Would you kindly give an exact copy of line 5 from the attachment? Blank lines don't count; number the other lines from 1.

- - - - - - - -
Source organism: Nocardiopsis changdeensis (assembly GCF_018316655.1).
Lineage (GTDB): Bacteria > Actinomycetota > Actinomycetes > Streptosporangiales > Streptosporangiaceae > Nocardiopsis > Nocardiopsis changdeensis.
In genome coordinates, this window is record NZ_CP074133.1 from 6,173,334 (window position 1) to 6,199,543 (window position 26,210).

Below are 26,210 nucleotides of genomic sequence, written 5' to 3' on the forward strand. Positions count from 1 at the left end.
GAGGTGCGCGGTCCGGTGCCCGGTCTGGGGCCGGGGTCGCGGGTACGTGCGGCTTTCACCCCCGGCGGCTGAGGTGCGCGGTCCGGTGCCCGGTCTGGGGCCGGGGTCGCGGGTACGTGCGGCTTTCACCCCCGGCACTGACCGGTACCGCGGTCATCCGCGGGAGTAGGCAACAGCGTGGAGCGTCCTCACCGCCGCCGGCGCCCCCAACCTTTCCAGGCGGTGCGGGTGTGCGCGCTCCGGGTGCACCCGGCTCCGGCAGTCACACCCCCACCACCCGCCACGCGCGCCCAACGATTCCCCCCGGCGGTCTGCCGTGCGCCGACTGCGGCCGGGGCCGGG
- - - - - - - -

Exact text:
GAGGTGCGCGGTCCGGTGCCCGGTCTGGGGCCGGGGTCGCGGGTACGTGCGGCTTTCACCCCCGGCGGCTGAGGTGCGCGGTCCGGTGCCCGGTCTGGGGCCGGGGTCGCGGGTACGTGCGGCTTTCACCCCCGGCACTGACCGGTACCGCGGTCATCCGCGGGAGTAGGCAACAGCGTGGAGCGTCCTCACCGCCGCCGGCGCCCCCAACCTTTCCAGGCGGTGCGGGTGTGCGCGCTCCGGGTGCACCCGGCTCCGGCAGTCACACCCCCACCACCCGCCACGCGCGCCCAACGATTCCCCCCGGCGGTCTGCCGTGCGCCGACTGCGGCCGGGGCCGGG